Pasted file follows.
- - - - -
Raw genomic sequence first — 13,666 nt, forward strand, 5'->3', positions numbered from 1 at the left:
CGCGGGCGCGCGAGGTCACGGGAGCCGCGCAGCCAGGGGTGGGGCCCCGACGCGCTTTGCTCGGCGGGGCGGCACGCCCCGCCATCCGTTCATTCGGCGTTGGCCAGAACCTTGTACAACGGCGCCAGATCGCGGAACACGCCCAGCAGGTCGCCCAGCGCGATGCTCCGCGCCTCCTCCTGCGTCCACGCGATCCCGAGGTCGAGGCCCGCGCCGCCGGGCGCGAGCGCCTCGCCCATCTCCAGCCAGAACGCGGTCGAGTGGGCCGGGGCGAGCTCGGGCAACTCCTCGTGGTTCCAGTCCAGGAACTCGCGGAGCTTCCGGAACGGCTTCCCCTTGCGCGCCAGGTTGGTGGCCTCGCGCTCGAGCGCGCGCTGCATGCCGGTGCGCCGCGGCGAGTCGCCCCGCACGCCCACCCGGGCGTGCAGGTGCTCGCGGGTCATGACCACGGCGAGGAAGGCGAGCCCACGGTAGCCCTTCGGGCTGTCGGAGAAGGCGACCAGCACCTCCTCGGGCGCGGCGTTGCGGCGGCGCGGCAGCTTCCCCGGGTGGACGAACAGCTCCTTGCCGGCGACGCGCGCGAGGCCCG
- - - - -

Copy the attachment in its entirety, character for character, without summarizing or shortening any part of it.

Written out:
Raw genomic sequence first — 13,666 nt, forward strand, 5'->3', positions numbered from 1 at the left:
CGCGGGCGCGCGAGGTCACGGGAGCCGCGCAGCCAGGGGTGGGGCCCCGACGCGCTTTGCTCGGCGGGGCGGCACGCCCCGCCATCCGTTCATTCGGCGTTGGCCAGAACCTTGTACAACGGCGCCAGATCGCGGAACACGCCCAGCAGGTCGCCCAGCGCGATGCTCCGCGCCTCCTCCTGCGTCCACGCGATCCCGAGGTCGAGGCCCGCGCCGCCGGGCGCGAGCGCCTCGCCCATCTCCAGCCAGAACGCGGTCGAGTGGGCCGGGGCGAGCTCGGGCAACTCCTCGTGGTTCCAGTCCAGGAACTCGCGGAGCTTCCGGAACGGCTTCCCCTTGCGCGCCAGGTTGGTGGCCTCGCGCTCGAGCGCGCGCTGCATGCCGGTGCGCCGCGGCGAGTCGCCCCGCACGCCCACCCGGGCGTGCAGGTGCTCGCGGGTCATGACCACGGCGAGGAAGGCGAGCCCACGGTAGCCCTTCGGGCTGTCGGAGAAGGCGACCAGCACCTCCTCGGGCGCGGCGTTGCGGCGGCGCGGCAGCTTCCCCGGGTGGACGAACAGCTCCTTGCCGGCGACGCGCGCGAGGCCCG